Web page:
Iran’s Brutal War in Yemen Threatens the Entire Middle East

During Secretary of State Mike Pompeo’s confirmation hearings, Senator Rand Paul voiced objections—shared by a handful of other senators and congressmen—to U.S. support for the Saudi-led coalition in Yemen, which is fighting alongside local forces to defeat the Iran-backed Houthi rebels. Irina Tsukerman argues that Paul and likeminded figures in the government and the press have fallen victim to Tehran’s disinformation about a brutal and complex conflict with major strategic implications for the region:

[T]he Houthis have been waging a very successful propaganda war that plays off of international confusion over the complicated ground campaign in Yemen. They have focused the world’s attention on Saudi airstrikes while entirely omitting their own widespread war crimes, such as their use of child soldiers, their positioning of troops in hospitals and schools, their use of civilians as human shields, their abuse of religious minorities, and their merciless use of missile strikes against “adversary” civilians in both Yemen and Saudi Arabia. And while Riyadh has taken responsibility for its mistakes, . . . Houthis have issued no apologies for their ruthless tactics.

It was the Houthis, not the Saudis, who first imposed a humanitarian blockade against Yemen. They then used humanitarian-aid shipments to their own population as a disguise for smuggled weapons, which ultimately led to many deaths from starvation. The Saudis were forced to impose their own naval blockade as a defensive measure to counter ballistic-missile strikes and increased attacks on coalition [forces] on the ground—yet the Houthis have succeeded in painting the kingdom as the villain. . . . [T]he main [goal] of the widespread, tenacious, and largely successful pro-Iran propaganda campaign in the West . . . has been to get the U.S. out of Yemen. . . .

The stakes here are high and numerous. Endangering the Saudi kingdom’s physical security is but one of the Iranians’ goals. Their wish to control significant portions of Yemen, if not the whole country, also reflects their desire to monopolize the strategic Bab al-Mandeb Strait (an effort that mirrors similar attempts in Syria) and thereby be in a position to threaten the safe passage of all international vessels attempting to reach Djibouti and the Horn of Africa. Tehran is building a naval base in Yemen, creating new routes for smuggling, and mobilizing Houthis into yet another standing semi-formal army [along the lines of Hizballah] that can be called upon for military or terrorist operations anywhere in the world at any time. . . .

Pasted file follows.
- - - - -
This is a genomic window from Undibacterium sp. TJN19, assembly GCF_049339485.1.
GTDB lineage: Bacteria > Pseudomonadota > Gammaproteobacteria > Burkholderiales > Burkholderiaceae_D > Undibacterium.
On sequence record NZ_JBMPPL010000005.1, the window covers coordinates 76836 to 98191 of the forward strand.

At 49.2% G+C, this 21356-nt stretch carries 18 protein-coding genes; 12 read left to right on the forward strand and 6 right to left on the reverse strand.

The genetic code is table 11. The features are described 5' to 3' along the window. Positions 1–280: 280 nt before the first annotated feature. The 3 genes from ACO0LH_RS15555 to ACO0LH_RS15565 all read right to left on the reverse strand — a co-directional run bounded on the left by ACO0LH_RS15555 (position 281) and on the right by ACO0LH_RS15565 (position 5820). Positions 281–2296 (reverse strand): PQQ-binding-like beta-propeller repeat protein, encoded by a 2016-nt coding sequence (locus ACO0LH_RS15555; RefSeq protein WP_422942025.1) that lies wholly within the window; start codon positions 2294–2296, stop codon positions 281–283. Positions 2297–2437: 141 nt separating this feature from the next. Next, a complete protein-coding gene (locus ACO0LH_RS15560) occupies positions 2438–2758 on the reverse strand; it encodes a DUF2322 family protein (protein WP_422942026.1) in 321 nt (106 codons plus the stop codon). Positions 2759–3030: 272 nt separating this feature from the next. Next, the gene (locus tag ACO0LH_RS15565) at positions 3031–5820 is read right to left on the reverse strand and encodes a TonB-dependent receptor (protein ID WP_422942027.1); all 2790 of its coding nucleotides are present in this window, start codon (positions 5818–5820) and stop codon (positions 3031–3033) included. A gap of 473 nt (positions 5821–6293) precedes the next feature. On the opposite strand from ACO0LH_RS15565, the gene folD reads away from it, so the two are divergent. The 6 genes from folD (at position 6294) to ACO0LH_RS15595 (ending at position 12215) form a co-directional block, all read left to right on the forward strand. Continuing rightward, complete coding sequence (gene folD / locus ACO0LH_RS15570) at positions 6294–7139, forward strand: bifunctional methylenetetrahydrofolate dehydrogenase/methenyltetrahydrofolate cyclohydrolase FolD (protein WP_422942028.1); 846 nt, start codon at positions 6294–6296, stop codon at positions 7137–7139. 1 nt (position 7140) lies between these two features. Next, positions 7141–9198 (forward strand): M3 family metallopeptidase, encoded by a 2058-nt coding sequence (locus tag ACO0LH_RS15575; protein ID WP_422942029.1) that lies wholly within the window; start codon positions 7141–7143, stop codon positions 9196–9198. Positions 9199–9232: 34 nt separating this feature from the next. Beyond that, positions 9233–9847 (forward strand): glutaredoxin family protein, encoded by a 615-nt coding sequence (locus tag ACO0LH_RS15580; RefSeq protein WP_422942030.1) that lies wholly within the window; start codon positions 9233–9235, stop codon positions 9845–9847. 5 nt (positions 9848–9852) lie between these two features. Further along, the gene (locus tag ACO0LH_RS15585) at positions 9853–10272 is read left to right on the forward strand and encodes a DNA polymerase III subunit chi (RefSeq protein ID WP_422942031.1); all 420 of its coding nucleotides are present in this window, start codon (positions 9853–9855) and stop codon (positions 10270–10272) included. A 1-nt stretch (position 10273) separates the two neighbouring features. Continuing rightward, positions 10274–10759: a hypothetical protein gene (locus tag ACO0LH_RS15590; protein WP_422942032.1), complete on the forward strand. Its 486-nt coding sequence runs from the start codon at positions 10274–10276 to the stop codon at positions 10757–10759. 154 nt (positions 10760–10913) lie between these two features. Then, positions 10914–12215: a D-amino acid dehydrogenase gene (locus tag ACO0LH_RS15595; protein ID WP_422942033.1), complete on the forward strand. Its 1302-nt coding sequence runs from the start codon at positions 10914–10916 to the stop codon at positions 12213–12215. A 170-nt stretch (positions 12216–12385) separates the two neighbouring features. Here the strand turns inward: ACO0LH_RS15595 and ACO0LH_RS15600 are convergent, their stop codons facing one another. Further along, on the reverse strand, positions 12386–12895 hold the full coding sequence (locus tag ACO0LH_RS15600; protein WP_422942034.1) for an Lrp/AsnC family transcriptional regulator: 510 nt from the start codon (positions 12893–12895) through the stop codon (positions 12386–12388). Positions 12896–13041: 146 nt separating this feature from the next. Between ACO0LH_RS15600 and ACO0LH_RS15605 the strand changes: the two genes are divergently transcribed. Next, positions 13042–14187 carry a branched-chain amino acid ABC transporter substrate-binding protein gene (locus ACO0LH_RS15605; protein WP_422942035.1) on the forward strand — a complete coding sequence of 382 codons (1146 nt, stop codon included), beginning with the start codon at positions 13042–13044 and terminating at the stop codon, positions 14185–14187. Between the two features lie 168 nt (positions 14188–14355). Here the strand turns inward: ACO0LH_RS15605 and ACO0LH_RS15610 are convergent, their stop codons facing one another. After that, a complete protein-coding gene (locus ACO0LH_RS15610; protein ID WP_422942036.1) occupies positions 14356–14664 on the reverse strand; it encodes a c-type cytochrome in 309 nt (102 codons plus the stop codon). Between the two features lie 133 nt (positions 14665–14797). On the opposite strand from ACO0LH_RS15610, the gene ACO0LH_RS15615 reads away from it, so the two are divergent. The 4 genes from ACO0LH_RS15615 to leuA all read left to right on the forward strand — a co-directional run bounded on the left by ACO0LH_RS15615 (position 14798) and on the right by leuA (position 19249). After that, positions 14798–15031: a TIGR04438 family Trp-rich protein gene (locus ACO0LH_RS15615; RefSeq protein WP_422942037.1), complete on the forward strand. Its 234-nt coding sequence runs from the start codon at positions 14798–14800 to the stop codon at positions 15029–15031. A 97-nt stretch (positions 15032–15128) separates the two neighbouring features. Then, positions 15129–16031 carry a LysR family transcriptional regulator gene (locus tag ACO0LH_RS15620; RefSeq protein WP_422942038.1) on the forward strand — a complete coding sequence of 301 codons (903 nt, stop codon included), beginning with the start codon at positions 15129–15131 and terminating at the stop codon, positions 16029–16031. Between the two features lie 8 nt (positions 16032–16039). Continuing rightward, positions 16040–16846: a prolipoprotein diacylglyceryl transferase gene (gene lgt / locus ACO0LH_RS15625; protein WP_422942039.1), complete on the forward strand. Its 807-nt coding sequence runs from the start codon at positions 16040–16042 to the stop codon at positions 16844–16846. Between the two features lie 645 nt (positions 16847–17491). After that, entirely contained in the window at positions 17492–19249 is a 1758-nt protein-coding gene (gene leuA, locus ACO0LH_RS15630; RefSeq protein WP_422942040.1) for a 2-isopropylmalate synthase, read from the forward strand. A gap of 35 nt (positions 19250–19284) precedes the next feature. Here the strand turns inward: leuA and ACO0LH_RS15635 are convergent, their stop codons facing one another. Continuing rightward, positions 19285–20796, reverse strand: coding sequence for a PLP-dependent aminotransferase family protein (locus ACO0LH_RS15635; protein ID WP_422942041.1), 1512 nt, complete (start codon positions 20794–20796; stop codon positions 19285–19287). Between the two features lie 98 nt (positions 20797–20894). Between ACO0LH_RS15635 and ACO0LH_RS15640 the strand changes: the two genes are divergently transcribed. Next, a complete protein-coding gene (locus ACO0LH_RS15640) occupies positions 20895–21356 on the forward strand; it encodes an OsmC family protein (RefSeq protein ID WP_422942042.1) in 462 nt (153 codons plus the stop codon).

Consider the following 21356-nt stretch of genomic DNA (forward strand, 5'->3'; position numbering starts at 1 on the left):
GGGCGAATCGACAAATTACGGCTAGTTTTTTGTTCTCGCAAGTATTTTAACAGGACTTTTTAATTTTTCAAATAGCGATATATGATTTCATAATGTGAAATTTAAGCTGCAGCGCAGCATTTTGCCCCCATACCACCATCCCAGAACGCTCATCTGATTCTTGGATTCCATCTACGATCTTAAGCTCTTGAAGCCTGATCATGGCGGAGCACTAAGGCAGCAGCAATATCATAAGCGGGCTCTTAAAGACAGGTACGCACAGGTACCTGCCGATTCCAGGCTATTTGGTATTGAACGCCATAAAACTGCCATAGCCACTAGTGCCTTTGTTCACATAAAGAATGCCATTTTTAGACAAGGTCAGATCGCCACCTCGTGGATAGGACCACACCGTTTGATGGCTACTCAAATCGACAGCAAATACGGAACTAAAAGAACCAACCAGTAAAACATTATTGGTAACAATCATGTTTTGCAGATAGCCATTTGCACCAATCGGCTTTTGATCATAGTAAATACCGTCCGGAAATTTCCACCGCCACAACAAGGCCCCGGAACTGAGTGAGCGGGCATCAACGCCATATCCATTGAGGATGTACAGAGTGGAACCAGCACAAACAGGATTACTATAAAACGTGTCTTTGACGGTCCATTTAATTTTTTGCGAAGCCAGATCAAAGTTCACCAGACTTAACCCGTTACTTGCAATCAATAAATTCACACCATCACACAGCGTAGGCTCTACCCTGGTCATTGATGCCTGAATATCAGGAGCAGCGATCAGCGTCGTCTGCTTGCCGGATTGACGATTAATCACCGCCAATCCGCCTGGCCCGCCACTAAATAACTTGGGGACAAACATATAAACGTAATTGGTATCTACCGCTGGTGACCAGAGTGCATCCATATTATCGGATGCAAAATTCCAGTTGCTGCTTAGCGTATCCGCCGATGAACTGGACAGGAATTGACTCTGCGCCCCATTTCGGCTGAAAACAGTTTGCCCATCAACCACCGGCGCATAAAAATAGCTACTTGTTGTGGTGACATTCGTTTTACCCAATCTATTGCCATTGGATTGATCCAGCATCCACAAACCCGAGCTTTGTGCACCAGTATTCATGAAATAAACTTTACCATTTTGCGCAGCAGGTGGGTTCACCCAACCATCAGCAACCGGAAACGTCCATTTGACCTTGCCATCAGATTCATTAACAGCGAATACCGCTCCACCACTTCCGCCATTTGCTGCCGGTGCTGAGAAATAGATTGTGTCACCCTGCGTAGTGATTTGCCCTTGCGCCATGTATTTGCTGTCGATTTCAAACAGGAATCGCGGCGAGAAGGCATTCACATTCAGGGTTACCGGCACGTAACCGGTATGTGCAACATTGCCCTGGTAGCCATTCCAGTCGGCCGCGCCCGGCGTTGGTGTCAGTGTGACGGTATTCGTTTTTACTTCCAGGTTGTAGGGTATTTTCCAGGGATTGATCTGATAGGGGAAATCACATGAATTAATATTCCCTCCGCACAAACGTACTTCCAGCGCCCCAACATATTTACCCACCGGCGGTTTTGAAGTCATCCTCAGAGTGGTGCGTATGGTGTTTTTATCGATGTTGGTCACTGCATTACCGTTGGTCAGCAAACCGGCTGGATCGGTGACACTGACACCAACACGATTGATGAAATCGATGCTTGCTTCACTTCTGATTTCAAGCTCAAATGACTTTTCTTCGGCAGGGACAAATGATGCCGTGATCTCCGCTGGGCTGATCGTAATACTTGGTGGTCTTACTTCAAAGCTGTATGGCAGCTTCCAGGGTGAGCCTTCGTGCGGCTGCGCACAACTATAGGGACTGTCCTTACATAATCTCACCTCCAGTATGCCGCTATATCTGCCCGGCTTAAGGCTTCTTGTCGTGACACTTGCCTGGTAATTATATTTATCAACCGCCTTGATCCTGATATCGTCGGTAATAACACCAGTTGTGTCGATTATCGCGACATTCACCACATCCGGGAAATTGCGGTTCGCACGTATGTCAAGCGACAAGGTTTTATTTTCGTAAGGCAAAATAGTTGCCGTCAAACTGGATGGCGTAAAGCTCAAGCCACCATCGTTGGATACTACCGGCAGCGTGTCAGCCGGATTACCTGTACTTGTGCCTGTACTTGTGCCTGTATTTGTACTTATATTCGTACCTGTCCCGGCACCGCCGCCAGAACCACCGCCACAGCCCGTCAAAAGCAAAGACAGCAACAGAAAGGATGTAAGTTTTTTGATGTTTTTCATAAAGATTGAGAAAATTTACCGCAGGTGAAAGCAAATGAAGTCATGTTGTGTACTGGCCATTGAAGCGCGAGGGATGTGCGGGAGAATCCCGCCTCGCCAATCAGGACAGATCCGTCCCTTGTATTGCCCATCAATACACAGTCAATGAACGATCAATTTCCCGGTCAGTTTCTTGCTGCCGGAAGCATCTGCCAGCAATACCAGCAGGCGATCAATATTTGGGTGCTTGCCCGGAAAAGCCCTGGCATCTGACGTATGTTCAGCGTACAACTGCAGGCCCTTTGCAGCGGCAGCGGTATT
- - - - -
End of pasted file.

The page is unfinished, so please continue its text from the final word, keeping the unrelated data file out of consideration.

Another unwelcome byproduct of Tehran’s destabilization of Yemen is the growing involvement of Russia, which is both Iran’s ally and its competitor for influence. In both Syria and Yemen, Moscow—on the coattails of Tehran—is seeking to become a legitimate power broker, and has managed to do business with all sides.

Read more at BESA Center

More about: Iran, Middle East, Politics & Current Affairs, Russia, Saudi Arabia, U.S. Foreign policy, Yemen


Only Hamas’s Defeat Can Pave the Path to Peace

Opponents of the IDF’s campaign in Gaza often appeal to two related arguments: that Hamas is rooted in a set of ideas and thus cannot be defeated militarily, and that the destruction in Gaza only further radicalizes Palestinians, thus increasing the threat to Israel. Rejecting both lines of thinking, Ghaith al-Omar writes:

What makes Hamas and similar militant organizations effective is not their ideologies but their ability to act on them. For Hamas, the sustained capacity to use violence was key to helping it build political power. Back in the 1990s, Hamas’s popularity was at its lowest point, as most Palestinians believed that liberation could be achieved by peaceful and diplomatic means. Its use of violence derailed that concept, but it established Hamas as a political alternative.

Ever since, the use of force and violence has been an integral part of Hamas’s strategy. . . . Indeed, one lesson from October 7 is that while Hamas maintains its military and violent capabilities, it will remain capable of shaping the political reality. To be defeated, Hamas must be denied that. This can only be done through the use of force.

Any illusions that Palestinian and Israeli societies can now trust one another or even develop a level of coexistence anytime soon should be laid to rest. If it can ever be reached, such an outcome is at best a generational endeavor. . . . Hamas triggered war and still insists that it would do it all again given the chance, so it will be hard-pressed to garner a following from Palestinians in Gaza who suffered so horribly for its decision.

Read more at Washington Institute for Near East Policy

More about: Gaza War 2023, Hamas, Israeli-Palestinian Conflict